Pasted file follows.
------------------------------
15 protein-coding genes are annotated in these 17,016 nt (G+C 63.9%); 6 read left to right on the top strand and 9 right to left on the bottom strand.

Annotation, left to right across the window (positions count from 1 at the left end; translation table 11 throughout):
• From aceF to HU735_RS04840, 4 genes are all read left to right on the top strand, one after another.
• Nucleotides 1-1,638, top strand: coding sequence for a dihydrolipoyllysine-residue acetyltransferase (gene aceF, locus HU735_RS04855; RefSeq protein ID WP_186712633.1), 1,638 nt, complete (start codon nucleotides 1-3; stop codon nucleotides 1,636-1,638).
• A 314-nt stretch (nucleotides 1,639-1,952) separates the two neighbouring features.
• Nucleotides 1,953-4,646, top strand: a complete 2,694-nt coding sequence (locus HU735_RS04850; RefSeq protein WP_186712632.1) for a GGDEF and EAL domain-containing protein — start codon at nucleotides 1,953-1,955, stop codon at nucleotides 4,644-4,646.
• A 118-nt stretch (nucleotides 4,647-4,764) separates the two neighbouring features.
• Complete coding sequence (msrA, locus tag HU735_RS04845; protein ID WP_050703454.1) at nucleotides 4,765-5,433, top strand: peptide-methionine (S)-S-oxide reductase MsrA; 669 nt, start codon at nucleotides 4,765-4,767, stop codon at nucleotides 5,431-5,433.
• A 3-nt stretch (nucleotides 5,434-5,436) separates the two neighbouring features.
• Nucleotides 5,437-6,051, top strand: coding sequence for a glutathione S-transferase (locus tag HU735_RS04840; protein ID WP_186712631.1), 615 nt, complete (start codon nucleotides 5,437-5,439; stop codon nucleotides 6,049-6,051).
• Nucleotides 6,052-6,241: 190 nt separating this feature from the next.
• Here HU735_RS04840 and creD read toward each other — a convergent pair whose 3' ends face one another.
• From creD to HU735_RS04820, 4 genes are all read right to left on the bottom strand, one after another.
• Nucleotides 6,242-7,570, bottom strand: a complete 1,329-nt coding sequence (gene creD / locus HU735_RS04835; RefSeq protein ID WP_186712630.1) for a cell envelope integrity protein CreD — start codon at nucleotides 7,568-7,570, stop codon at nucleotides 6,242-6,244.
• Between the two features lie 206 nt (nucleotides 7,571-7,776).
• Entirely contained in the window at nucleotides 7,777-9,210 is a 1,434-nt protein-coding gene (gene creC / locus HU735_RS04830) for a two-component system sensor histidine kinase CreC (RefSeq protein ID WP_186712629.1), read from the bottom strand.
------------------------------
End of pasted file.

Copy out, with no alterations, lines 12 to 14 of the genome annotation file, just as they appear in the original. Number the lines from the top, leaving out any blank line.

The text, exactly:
• Here HU735_RS04840 and creD read toward each other — a convergent pair whose 3' ends face one another.
• From creD to HU735_RS04820, 4 genes are all read right to left on the bottom strand, one after another.
• Nucleotides 6,242-7,570, bottom strand: a complete 1,329-nt coding sequence (gene creD / locus HU735_RS04835; RefSeq protein ID WP_186712630.1) for a cell envelope integrity protein CreD — start codon at nucleotides 7,568-7,570, stop codon at nucleotides 6,242-6,244.